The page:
The World Bank finances development projects around the world, and the IMF is the lender of last resort to countries that don't have the dollars to pay their foreign debt. The IMF in particular is widely disliked among countries that need its help, because of the stringent budget control conditions it usually places on governments in return for its help.
economic_development  BRIC  Vladimir_Putin  IMF  World_Bank  infrastructure 
july 2014 by jerryking
Fareed Zakaria: China’s cyberespionage presents a 21st-century challenge -
May 22, 2014 | The Washington Post | By Fareed Zakaria.
...Vladimir Putin might be a 19th-century statesman, using old-fashioned muscle to get his way, but it has become clear that Chinese President Xi Jinping goes one step further, comfortably embracing both 19th- and 21st-century tactics....it’s also worth studying Xi’s speech in Shanghai, given the same day the deal was struck. The meeting was a gathering of an obscure Asian regional group, one that includes Turkey, Iran and Russia but not the United States. His message was that Asians should take care of their own security. ...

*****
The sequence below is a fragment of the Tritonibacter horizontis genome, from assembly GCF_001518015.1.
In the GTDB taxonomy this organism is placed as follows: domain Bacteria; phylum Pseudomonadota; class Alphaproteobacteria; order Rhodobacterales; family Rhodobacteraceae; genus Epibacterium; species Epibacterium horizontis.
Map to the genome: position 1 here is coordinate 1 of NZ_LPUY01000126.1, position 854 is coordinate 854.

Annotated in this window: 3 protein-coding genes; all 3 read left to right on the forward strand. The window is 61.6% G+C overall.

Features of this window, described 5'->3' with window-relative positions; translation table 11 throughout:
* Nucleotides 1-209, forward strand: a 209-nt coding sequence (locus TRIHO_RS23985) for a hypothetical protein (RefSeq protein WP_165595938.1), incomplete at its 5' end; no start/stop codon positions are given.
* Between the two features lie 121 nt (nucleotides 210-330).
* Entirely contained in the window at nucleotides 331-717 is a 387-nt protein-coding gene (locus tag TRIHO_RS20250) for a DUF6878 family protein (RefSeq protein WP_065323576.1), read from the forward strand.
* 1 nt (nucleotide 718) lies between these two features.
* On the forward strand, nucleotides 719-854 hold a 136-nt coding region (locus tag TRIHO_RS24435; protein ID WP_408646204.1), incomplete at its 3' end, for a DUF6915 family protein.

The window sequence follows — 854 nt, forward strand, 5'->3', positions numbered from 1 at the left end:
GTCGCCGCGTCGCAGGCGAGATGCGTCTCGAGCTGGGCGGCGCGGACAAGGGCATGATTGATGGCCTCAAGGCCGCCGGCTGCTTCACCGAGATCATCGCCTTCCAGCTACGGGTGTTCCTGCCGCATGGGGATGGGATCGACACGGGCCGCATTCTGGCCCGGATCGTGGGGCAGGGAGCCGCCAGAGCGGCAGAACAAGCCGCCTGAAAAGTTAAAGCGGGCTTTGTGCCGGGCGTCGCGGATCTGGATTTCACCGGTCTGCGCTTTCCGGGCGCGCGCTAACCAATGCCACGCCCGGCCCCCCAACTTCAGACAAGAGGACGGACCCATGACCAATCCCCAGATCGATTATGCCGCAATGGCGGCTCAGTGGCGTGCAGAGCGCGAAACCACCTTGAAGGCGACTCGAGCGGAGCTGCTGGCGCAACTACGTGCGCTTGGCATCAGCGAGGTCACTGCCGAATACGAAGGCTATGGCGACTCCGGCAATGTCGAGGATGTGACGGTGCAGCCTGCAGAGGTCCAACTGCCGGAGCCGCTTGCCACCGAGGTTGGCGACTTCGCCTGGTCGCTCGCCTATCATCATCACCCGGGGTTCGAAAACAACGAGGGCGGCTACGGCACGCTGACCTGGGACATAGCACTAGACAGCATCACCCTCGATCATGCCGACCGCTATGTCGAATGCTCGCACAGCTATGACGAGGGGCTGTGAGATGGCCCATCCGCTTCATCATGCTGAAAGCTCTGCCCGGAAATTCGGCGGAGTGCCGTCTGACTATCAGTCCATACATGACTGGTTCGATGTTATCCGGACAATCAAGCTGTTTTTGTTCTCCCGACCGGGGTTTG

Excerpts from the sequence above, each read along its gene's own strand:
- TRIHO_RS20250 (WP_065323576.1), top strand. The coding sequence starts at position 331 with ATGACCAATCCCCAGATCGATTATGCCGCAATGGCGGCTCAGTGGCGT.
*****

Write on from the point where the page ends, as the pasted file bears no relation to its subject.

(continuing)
...Cyberattacks are part of a new, messy, chaotic world, fueled by globalization and the information revolution. In a wired, networked world, it is much harder to shut down activity that blurs the lines between governments and private citizens, national and international realms, theft and warfare. And it certainly will not be possible to do so using traditional mechanisms of national security. Notice that Washington is using a legal mechanism (which will be ineffective and largely symbolic) for what is really a national security issue.